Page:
"I'm pretty sure the city has been waiting to see him," he said, flanked by Kangol Slim and Mista Meana of New Orleans act Partners-N-Crime.
"We out here," he added. "We're energetic."
Source: Jayson Rodriguez/MTV
|Sat, November 06, 2010 at 6:07 PM|Send Blog · Share on Facebook · Bookmark on Delicious
West Coast Hip-Hop veteran/TV star Ice-T is expanding his business portfolio with a strategic partnership with Aiko Importers and Pay Up Management to promote and distribute a new line of liquor named Original Gangster XO Brandy.
OG XO Brandy is produced in France and handcrafted in small batches, created with a blend from "exceptional vineyards" to ensure a distinctive flavor.
Representatives for Aiko Importers reached out to Ice-T's manager Mickey Bentson a year ago, who happened to be looking for an alcohol brand Ice-T could really get behind.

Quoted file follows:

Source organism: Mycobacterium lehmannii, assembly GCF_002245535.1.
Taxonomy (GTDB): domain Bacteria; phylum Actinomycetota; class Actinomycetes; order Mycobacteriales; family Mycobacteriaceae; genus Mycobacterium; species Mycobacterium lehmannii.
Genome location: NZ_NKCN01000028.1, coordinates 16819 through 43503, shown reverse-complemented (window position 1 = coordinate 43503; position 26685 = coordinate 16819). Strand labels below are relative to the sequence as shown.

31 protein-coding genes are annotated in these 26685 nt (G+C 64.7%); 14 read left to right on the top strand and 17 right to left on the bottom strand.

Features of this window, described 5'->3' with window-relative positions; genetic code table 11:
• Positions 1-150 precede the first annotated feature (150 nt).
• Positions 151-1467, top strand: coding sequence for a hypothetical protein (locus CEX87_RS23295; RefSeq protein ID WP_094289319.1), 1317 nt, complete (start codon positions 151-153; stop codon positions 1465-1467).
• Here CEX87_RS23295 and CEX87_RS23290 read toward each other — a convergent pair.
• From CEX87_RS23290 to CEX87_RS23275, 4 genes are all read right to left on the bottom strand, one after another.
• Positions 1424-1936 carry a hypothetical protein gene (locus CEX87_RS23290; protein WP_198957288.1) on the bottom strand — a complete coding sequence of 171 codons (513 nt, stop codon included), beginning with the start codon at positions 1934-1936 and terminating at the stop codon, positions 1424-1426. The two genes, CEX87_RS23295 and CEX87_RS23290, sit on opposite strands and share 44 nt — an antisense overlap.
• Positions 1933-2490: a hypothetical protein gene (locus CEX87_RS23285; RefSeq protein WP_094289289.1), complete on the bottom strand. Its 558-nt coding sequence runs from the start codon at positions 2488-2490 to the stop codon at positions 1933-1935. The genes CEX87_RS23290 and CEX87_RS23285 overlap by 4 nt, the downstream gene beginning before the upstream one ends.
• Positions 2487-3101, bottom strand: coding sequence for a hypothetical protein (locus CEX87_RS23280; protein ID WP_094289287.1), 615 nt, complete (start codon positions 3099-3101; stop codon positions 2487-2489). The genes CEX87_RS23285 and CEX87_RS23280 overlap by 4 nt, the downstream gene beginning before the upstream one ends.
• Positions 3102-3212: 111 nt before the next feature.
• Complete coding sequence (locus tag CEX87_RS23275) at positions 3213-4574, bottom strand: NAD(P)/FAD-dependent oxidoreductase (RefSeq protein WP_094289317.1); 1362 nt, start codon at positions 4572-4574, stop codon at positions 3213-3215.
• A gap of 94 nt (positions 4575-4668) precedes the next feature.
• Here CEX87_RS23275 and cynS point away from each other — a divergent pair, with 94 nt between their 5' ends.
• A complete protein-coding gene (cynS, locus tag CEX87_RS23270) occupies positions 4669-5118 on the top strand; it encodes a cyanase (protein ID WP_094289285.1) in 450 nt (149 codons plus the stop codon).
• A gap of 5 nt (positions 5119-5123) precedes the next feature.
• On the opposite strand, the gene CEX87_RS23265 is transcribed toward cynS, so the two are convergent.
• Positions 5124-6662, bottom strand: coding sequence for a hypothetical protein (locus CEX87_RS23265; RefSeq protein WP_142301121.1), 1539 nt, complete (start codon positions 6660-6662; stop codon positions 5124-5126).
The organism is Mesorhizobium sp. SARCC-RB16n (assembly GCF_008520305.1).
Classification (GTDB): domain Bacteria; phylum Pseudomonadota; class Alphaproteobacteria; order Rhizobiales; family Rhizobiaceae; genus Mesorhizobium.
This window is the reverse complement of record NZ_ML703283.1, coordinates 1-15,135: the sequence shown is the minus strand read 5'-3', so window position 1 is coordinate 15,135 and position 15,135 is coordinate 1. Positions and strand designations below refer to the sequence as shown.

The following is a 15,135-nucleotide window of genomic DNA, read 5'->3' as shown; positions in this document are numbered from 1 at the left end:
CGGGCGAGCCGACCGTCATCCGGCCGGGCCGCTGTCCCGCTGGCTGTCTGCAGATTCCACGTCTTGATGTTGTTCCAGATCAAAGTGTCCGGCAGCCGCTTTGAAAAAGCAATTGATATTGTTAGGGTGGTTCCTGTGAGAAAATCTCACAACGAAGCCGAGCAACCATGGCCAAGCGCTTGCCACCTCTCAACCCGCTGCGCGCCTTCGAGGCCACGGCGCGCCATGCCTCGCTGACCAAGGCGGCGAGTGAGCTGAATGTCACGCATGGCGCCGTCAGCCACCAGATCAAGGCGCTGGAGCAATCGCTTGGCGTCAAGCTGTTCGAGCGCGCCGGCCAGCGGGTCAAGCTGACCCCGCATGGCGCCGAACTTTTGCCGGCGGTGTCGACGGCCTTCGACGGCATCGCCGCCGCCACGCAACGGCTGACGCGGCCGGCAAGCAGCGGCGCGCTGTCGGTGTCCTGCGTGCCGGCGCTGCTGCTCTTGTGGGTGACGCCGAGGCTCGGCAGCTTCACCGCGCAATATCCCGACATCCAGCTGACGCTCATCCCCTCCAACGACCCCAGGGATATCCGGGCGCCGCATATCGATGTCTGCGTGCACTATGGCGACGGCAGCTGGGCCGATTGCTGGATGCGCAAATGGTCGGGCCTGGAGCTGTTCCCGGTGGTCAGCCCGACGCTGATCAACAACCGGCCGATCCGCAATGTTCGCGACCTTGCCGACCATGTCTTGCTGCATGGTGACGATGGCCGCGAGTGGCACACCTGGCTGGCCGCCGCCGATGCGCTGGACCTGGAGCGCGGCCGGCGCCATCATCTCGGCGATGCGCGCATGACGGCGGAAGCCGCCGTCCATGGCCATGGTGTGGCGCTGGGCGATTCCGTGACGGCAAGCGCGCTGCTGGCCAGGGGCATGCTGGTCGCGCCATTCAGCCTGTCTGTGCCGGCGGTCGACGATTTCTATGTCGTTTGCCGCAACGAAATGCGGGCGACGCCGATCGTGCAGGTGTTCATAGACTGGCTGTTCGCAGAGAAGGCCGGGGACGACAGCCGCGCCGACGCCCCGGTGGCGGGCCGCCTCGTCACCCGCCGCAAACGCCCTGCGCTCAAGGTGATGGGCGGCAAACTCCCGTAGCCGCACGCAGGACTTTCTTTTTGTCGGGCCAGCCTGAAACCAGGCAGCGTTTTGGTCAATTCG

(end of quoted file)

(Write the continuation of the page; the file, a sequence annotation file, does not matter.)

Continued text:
"Ice-T sat down with me and I told him, 'you have to see the presentation.' He loved the taste and the bottle. At the direction of Ice-T, I also told them we didn't want money, we wanted a partnership," Ice-T's manager Mickey Bentson told AllHipHop.com.
"Ice decided it would be best to have partnership in the business so we can build other brands. The bottles are great and the liquor is fantastic," added Bentson, who also owns Pay Up Records, a label that recently inked a major deal with Empire Distribution and signed artist Mr L.O.C. (Bay Area), Devon-P & TJ (UK) and Half Lip (PA).
"Coco will end up with her drink as well, and I will end up with mine. We think long term. We are building other brands within this company," Mickey Bentson told AllHipHop.com.
OG XO Brandy, which was founded in 2004 near Mount Pleasant, South Carolina, is currently available in select markets in the United States, including Boston, Dallas, Houston, Los Angeles, New York and Chicago.
By 2011, OG XO will be will be available in every market in the U.S., with a retail price of $22.99-$42.99.
In related Ice-T news, the superstar actor/rapper has been added to the lineup of performers during a concert celebrating the Zulu Nation's 37th anniversary in Harlem, New York at the Center for Hip-Hop Culture Center at Magic Johnson's Theater.